It was my honor to be selected as an attendee of the inaugural Communicating Science Conference for Graduate Students (ComSciCon) in the Los Angeles region. In the two-day conference, I gained many insights about science communication both in oral and writing formats, and connected with many STEM PhD students from nearby universities (UCLA, UCR, UCSB, and Caltech) who conduct really cool research.
The conference includes high-quality science communication lectures given by scientists from different disciplines and career stages and several fun science communication practices. For example, in one practice, I was asked to improv a one-minute science pitch of my own research to a randomly selected audience from an imagined diversified pool (from kindergarten kids to my own sub-discipline professors, to aliens). I used to think that I always need to be really prepared to make a good science communication, but this practice totally changed my mind: I realized my own potential of having improv science communication.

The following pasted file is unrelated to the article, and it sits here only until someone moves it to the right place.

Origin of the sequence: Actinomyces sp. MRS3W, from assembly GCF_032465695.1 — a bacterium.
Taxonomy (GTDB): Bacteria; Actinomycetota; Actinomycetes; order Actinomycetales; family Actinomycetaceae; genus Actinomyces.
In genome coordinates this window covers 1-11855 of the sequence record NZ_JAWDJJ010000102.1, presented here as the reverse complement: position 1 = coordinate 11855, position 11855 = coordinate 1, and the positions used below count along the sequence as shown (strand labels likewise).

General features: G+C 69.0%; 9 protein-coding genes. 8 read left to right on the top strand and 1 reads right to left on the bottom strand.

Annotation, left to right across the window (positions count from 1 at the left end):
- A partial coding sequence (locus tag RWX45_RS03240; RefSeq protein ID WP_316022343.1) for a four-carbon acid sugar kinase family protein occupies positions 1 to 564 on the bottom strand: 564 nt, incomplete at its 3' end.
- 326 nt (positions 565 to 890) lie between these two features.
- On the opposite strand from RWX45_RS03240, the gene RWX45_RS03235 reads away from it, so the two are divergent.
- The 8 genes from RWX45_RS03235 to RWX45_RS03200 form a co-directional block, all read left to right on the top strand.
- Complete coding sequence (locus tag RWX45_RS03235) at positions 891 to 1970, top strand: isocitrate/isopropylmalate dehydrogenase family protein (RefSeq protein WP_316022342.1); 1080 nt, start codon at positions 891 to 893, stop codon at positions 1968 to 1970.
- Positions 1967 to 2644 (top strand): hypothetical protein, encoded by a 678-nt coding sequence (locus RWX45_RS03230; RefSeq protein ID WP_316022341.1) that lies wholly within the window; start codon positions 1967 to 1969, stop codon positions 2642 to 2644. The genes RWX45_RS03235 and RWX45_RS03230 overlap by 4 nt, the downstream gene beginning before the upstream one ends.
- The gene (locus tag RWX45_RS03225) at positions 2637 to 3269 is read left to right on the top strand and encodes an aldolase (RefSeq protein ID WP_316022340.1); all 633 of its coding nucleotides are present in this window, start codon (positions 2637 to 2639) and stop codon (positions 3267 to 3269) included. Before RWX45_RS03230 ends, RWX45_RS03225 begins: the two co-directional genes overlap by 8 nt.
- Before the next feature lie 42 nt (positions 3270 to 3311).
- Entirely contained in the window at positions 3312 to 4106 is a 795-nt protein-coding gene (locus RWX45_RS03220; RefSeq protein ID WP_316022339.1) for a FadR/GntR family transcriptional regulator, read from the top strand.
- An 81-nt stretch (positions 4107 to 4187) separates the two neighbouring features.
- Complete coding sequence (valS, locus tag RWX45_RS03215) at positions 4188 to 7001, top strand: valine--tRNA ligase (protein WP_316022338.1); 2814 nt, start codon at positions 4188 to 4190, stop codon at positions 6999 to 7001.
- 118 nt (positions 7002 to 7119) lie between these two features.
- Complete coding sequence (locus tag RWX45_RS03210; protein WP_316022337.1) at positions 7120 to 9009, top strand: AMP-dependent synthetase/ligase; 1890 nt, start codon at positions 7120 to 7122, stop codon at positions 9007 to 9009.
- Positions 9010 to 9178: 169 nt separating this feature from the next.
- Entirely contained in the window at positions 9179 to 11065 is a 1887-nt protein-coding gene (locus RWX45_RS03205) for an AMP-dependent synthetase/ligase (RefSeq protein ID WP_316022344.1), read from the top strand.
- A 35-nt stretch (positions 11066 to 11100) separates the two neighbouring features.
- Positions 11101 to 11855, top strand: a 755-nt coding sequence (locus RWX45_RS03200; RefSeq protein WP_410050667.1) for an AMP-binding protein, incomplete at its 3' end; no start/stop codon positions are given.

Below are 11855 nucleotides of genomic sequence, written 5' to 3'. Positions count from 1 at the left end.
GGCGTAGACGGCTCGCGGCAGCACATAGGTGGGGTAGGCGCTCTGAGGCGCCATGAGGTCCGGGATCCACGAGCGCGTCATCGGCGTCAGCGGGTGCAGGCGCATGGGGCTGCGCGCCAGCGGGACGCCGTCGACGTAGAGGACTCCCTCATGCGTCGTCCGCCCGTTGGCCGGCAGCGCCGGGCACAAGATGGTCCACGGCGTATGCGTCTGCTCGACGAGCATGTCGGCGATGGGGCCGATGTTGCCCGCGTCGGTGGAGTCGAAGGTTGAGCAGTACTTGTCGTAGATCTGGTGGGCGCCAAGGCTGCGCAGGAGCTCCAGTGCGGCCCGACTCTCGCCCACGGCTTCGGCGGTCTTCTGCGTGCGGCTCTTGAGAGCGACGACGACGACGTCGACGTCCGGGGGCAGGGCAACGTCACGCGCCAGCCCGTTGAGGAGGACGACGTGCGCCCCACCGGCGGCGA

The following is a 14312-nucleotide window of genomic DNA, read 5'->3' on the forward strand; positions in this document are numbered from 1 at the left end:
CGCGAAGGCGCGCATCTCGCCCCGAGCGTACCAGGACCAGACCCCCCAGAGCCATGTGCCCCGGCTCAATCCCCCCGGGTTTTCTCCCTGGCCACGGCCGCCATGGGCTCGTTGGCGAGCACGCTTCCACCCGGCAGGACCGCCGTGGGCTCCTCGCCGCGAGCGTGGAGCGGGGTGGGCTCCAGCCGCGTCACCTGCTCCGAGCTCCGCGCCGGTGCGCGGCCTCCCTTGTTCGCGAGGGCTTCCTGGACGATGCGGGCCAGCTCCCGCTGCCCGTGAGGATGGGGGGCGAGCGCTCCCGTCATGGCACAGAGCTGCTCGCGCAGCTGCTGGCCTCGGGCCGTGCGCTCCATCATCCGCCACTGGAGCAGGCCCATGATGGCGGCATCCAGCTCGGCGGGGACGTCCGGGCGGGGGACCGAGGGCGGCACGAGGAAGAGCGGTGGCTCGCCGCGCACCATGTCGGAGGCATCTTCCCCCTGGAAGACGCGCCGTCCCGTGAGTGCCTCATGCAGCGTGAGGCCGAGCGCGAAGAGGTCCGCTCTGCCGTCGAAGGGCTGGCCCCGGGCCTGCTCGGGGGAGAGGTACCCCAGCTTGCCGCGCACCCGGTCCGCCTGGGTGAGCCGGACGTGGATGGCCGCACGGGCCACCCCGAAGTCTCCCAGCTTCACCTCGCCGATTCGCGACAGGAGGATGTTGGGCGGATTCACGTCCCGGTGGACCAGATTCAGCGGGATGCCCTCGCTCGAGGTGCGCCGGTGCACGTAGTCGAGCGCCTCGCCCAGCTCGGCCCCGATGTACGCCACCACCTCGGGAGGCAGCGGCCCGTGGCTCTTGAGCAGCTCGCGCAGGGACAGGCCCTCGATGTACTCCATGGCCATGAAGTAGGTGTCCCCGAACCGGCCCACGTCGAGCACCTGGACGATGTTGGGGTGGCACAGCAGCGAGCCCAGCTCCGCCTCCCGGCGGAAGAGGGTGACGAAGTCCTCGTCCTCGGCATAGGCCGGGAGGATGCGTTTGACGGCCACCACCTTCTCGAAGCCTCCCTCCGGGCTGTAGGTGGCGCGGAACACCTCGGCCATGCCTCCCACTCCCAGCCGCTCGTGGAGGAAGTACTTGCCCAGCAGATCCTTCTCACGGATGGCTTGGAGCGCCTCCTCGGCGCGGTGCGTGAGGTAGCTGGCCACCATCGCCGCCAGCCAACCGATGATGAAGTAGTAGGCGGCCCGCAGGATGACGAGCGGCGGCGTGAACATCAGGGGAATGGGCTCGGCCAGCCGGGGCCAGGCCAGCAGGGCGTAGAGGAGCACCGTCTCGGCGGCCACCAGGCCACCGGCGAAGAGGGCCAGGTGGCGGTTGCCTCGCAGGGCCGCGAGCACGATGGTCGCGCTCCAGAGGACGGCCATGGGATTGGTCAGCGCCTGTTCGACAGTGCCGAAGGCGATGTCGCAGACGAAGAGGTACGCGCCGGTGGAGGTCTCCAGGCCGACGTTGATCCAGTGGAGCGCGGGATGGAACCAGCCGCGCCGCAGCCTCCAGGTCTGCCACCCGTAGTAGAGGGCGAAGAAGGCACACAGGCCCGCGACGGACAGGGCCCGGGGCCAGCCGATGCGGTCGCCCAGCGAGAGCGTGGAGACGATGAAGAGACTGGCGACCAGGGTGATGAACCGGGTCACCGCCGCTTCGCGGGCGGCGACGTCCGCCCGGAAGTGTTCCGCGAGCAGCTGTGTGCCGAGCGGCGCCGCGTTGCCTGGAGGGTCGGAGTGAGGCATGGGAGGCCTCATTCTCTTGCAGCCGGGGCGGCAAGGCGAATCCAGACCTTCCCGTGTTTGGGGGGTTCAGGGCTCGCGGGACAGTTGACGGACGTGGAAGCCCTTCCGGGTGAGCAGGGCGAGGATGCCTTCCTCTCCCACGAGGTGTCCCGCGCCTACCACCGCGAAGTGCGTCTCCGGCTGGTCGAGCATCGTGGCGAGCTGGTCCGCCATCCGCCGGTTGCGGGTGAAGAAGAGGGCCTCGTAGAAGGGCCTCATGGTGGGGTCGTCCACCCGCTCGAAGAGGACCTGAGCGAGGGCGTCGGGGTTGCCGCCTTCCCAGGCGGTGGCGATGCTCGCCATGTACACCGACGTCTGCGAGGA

Another part of ComSciCon events that I found really beneficial is the Write-A-Thon, in which I wrote an 800-word popular science writing about my own research. Each writing piece underwent two-rounds’ reviews: first peer-reviewed by other attendees from the same assigned group (all of us study very different research questions but all pieces are fun to read). In the second-round review, we gained feedback from a professional journal editor. This feedback brought me new perspectives on how to write an article that’s intriguing to the public.
Last but not least, thanks to the great writing piece of another Caltech attendee in my group, I finally got to understand what quantum mechanics is about.